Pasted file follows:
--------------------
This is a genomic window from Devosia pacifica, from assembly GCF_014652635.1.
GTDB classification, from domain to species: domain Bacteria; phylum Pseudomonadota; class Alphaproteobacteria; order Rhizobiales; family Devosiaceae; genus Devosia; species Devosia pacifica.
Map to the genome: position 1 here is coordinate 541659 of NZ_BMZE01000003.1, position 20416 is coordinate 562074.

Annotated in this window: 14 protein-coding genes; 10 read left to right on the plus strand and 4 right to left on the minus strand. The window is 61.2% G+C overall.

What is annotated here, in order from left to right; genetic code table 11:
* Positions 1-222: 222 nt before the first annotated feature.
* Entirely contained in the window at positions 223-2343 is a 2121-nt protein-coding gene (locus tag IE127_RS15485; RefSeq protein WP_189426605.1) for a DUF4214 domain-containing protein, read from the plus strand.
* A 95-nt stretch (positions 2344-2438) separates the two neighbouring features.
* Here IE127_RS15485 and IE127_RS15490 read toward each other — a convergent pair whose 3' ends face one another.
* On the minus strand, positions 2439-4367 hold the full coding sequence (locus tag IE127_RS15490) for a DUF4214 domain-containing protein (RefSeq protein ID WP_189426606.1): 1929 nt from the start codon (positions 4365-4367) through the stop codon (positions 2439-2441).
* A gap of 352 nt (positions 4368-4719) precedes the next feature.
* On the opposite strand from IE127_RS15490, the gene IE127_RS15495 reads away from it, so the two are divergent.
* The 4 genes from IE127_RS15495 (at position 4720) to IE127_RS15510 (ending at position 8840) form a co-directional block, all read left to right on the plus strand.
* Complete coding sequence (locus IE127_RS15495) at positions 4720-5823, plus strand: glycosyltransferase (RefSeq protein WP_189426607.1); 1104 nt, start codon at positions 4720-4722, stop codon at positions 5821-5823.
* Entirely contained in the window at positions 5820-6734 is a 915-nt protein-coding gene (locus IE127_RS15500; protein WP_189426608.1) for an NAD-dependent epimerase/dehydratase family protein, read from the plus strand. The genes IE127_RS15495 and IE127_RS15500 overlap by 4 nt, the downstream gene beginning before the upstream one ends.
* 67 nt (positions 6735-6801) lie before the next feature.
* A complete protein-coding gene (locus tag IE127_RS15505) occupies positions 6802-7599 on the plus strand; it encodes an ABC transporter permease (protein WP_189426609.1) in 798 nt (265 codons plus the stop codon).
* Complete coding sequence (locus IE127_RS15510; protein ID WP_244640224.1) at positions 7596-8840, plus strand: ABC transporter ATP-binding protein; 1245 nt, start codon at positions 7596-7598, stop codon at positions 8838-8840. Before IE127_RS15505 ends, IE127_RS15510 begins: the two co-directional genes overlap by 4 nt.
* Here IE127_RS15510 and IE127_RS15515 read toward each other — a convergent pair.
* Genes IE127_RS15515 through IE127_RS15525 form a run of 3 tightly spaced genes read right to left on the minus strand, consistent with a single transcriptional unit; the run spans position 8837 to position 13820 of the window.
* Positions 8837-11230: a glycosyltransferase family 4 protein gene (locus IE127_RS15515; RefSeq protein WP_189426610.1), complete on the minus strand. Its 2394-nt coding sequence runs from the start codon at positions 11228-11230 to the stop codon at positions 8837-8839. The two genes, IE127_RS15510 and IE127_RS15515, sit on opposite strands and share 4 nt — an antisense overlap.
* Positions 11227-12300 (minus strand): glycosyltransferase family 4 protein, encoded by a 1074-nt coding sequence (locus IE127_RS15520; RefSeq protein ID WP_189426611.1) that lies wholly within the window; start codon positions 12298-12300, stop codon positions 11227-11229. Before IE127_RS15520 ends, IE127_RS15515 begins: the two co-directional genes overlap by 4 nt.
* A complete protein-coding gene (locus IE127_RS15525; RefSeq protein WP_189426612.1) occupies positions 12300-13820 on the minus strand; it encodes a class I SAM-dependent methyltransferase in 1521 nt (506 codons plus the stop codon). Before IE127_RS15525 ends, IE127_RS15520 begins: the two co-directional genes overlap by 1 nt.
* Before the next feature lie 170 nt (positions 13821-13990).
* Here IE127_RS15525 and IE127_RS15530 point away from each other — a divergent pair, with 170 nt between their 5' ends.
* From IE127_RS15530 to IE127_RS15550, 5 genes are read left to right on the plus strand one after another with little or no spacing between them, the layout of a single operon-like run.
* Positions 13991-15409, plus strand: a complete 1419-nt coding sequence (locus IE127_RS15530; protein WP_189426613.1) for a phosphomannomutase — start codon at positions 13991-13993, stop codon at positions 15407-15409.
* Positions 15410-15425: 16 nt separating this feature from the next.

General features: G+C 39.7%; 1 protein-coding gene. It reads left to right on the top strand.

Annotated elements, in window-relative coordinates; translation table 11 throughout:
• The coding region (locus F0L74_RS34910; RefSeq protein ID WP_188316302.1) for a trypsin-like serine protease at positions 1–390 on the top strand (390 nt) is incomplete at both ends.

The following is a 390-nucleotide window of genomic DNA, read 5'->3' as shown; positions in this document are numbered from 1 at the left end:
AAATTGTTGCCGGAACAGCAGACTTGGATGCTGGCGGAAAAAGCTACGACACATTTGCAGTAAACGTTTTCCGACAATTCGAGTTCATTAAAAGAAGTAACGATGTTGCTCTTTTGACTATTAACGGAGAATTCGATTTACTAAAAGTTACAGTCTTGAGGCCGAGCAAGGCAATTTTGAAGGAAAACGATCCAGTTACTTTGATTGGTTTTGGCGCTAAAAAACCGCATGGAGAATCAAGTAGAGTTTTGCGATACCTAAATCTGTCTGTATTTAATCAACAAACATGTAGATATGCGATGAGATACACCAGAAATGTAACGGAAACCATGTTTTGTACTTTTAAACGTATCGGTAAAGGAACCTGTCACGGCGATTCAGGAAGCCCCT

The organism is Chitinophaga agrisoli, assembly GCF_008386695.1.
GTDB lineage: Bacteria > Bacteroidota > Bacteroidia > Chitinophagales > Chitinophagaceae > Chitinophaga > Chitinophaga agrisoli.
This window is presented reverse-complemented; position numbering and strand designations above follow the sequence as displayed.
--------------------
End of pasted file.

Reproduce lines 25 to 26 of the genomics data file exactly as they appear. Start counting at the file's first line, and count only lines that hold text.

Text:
* Here IE127_RS15525 and IE127_RS15530 point away from each other — a divergent pair, with 170 nt between their 5' ends.
* From IE127_RS15530 to IE127_RS15550, 5 genes are read left to right on the plus strand one after another with little or no spacing between them, the layout of a single operon-like run.